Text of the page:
Dr. Amanda King

Dr. King is a St. Lucian Island Scholar who studied Medicine at the University of the West Indies, Jamaica and Barbados, before pursuing post graduate studies in Scotland, UK.
She is passionate about improving healthcare for all. She understands the importance of early diagnosis (and in the future prevention of rheumatic and other chronic diseases) and she does her best to educate the public as well as health professionals to raise awareness such that we can achieve this.
She understands that patients need to be empowered to take control of their lives with whatever challenges they face, including chronic rheumatological illnesses, and that we all benefit from support to achieve our goals in health and in life.

In 1997 she, along with some St. Lucians, founded the St. Lucia Arthritis and lupus association (SLALA) to provide support, education and motivation for persons with rheumatic disease. This association continues to raise awareness and now runs an empowerment program, The Stanford University Chronic disease self management program, which has been proven to improve self-efficacy, one’s belief that one can make a positive difference to one’s own health. We call the program ‘Viv byen’. She is a volunteer leader herself and conducts workshops at Bay Medical Centre. SLALA has trained Master trainers and leaders ( most of whom are nurses and Community health aides in the Ministry of health) to provide “Viv Byen “all over the island to all St. Lucians, on a voluntary basis.

In 2007 she started The Caribbean association for rheumatology (CAR) along with seven other rheumatologists and a nephrologist from the region. The intention is to have an even greater impact on improving rheumatological health in St. Lucia and the Caribbean.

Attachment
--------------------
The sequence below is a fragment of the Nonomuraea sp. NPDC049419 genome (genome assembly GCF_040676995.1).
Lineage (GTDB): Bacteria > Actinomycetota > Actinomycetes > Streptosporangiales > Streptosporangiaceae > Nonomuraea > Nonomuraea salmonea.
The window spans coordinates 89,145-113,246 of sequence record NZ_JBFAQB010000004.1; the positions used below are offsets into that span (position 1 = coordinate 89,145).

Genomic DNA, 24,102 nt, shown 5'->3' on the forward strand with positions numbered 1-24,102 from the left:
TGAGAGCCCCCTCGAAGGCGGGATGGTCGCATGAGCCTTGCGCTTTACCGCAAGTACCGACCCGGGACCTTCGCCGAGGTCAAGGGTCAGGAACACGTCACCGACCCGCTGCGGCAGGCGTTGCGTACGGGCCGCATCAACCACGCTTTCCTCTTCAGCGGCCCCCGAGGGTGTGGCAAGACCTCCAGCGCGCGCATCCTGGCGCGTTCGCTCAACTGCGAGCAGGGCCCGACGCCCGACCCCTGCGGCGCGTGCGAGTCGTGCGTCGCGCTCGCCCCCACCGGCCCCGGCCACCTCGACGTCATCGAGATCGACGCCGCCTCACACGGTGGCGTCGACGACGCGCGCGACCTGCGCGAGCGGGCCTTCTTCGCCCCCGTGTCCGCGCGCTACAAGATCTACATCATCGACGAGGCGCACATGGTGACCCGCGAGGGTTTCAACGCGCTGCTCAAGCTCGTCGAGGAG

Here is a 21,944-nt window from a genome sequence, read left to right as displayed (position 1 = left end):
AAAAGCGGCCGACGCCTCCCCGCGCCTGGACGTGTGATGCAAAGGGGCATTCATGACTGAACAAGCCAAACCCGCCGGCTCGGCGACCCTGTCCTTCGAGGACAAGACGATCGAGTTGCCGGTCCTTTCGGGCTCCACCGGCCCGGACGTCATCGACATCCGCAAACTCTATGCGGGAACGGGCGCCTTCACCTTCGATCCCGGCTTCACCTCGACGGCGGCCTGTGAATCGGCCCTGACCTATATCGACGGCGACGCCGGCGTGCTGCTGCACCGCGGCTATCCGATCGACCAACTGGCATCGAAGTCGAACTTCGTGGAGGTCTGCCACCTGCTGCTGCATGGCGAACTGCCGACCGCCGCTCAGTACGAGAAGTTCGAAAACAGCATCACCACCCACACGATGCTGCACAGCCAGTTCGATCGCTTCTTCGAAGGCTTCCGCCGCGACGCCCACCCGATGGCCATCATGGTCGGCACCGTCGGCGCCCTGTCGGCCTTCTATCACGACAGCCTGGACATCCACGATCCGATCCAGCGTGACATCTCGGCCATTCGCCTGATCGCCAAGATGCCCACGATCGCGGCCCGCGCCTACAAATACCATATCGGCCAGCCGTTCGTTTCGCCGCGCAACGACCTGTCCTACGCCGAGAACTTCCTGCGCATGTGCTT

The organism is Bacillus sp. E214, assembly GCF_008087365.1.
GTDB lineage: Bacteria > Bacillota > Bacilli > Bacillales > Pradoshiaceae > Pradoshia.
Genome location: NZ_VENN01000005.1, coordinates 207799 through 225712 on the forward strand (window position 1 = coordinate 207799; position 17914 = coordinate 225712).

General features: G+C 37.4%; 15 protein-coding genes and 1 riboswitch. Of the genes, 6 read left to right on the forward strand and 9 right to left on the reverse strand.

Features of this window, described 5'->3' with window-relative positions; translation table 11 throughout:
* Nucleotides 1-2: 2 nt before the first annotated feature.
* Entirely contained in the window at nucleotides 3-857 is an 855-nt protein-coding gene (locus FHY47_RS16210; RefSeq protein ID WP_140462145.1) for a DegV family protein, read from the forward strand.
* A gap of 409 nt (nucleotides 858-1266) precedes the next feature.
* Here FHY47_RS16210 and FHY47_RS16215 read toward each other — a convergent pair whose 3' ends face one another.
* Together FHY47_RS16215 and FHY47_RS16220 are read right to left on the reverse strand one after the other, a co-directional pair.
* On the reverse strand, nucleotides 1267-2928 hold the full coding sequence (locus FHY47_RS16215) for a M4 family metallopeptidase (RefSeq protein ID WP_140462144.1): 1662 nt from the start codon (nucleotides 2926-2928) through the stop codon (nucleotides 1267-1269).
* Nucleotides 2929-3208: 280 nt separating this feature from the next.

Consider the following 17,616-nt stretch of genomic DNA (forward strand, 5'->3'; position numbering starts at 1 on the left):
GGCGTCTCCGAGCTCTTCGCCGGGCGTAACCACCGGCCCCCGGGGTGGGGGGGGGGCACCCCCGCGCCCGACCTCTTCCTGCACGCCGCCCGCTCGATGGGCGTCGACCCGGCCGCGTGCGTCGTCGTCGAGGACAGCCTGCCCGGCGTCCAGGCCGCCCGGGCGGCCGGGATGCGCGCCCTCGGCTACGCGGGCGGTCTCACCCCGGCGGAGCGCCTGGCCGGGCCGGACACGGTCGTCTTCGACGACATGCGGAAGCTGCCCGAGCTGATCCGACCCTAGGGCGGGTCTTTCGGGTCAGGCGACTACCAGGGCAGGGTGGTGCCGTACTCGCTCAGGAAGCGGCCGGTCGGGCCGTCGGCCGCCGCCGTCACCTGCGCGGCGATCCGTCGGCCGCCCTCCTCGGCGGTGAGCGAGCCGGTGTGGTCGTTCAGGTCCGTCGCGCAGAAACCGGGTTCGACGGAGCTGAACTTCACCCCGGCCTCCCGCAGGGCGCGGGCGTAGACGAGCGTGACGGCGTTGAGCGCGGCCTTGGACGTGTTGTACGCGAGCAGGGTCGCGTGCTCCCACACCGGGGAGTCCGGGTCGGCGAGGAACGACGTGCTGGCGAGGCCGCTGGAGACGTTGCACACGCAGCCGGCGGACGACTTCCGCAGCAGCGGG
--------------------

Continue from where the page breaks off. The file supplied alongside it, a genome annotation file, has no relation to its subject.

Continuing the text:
The first International rheumatology meeting was held in St. Lucia in 2008 with collaboration amongst CAR, SLALA, The St. Lucia Medical and dental association (SLMDA) and UWI.

She is the Founding and current president of CAR and is working with the organisation on
1. Regional guidelines for shared care for patients with lupus and with rheumatoid arthritis
2. How to improve care in Caribbean territories with no rheumatologist. There will be speakers from Canada, Scotland and the US and a workshop dedicated to this at CAR’s annual scientific meeting in St. Lucia in May 2018
3. How to improve access to more expensive targeted therapies when our patients need- i.e when we do not diagnose early enough, or patients are not empowered or cannot afford to adhere to proper management, or have very severe disease

Dr. King encourages the multidisciplinary, patient-centred approach to care and she shares care with all partners in an attempt to achieve the best outcome for patients.

At Bay Medical Centre, she has been working with Dr. Cleopatra Altenor for over ten years, and together they endeavour to respond to patients’ needs quickly. A rheumatology patient will be given an appointment to Bay Medical Centre within one week and sooner if warranted. New patients are given a one hour consultation, returns 30 minutes. Patients may self-refer or be referred by anyone. She readily gives advice to junior doctors, nurses or anyone who asks.

Dr. King believes in “shared care” with the patient’s primary physician, public or private and she gives the patient written information on their medications including monitoring information for the primary physician so the doctor may participate in the monitoring of their rheumatological condition. The patient is also given a monitoring sheet where results including Disease activity scores are written so the patient and any health professional may easily see the progress while on particular medications.

Dr. King provides, through Bay Medical Centre, aids for daily living, physiotherapy services, counselling as well as psychiatric consultations, nutritional counselling, plastic surgery ( visiting specialist), podiatry ( visiting specialist), Tai Chi classes. She refers to specialists of the patient’s choice, whether in- house or elsewhere.
She encourages patients to achieve their potential and has spear headed a collaboration between SLALA and Dr.Nicole Edgecombe, psychotherapist and artist, on a “Soul art” project, aimed at encouraging expression and ‘healing’.